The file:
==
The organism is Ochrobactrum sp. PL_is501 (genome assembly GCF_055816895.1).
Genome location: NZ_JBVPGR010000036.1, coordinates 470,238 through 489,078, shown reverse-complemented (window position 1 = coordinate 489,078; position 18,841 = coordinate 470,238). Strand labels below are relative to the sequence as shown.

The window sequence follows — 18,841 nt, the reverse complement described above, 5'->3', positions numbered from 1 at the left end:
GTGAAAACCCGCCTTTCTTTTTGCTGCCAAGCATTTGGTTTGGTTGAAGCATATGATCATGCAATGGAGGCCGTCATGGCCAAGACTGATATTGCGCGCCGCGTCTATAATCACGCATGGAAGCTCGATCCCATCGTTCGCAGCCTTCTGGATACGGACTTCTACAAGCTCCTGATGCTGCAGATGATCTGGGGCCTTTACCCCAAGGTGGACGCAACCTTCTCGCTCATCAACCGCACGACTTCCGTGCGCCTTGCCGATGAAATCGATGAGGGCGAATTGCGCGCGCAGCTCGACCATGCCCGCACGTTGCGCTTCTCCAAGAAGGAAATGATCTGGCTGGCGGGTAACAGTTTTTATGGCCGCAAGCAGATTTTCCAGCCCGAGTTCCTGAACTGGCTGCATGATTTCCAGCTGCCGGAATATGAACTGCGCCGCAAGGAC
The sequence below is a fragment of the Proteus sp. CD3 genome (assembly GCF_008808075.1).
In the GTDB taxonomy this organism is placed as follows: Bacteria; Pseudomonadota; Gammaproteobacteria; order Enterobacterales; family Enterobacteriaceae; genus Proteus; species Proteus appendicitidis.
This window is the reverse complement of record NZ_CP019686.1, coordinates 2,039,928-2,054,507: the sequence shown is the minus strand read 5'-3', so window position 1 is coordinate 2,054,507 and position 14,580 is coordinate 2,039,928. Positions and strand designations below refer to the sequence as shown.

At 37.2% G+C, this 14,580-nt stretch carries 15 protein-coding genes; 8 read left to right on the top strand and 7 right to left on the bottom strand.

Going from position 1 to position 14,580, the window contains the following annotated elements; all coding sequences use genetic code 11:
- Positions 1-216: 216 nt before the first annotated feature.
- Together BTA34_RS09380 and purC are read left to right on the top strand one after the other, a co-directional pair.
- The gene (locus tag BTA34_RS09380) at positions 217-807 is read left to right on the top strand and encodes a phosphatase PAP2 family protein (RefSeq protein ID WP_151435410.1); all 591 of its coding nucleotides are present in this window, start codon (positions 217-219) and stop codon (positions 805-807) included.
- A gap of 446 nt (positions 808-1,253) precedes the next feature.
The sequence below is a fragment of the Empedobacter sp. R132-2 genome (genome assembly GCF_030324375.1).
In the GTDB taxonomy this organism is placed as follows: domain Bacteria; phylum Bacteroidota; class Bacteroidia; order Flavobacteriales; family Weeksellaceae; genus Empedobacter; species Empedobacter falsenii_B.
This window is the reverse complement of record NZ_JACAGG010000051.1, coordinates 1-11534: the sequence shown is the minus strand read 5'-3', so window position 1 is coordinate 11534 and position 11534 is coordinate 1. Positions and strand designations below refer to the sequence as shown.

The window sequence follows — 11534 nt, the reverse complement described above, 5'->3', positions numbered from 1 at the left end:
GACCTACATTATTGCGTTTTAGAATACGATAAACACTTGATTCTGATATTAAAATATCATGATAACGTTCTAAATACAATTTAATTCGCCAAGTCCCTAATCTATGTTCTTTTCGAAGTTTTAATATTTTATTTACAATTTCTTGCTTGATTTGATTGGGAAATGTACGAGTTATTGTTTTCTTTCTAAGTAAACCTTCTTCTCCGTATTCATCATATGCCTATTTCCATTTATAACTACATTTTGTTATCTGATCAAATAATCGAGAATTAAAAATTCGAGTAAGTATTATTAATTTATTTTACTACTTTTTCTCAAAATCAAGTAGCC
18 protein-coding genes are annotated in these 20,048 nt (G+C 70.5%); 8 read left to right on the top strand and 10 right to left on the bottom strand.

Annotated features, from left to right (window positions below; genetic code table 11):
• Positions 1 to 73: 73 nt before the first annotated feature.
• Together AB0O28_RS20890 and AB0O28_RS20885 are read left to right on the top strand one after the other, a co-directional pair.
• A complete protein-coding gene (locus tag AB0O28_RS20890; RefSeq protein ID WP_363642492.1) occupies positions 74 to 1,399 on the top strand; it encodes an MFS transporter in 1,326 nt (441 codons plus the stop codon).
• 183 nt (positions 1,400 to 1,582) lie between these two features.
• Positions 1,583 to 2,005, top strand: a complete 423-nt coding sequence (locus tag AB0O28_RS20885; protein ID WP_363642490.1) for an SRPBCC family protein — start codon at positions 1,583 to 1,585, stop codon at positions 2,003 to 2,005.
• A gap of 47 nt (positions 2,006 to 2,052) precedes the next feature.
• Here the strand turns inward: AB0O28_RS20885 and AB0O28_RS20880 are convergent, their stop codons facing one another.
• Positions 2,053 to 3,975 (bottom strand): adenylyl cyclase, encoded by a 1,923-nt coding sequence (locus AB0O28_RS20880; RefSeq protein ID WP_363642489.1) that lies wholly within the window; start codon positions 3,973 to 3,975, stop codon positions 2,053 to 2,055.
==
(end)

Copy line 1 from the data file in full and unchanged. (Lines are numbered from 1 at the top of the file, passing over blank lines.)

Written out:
The organism is Ochrobactrum sp. PL_is501 (genome assembly GCF_055816895.1).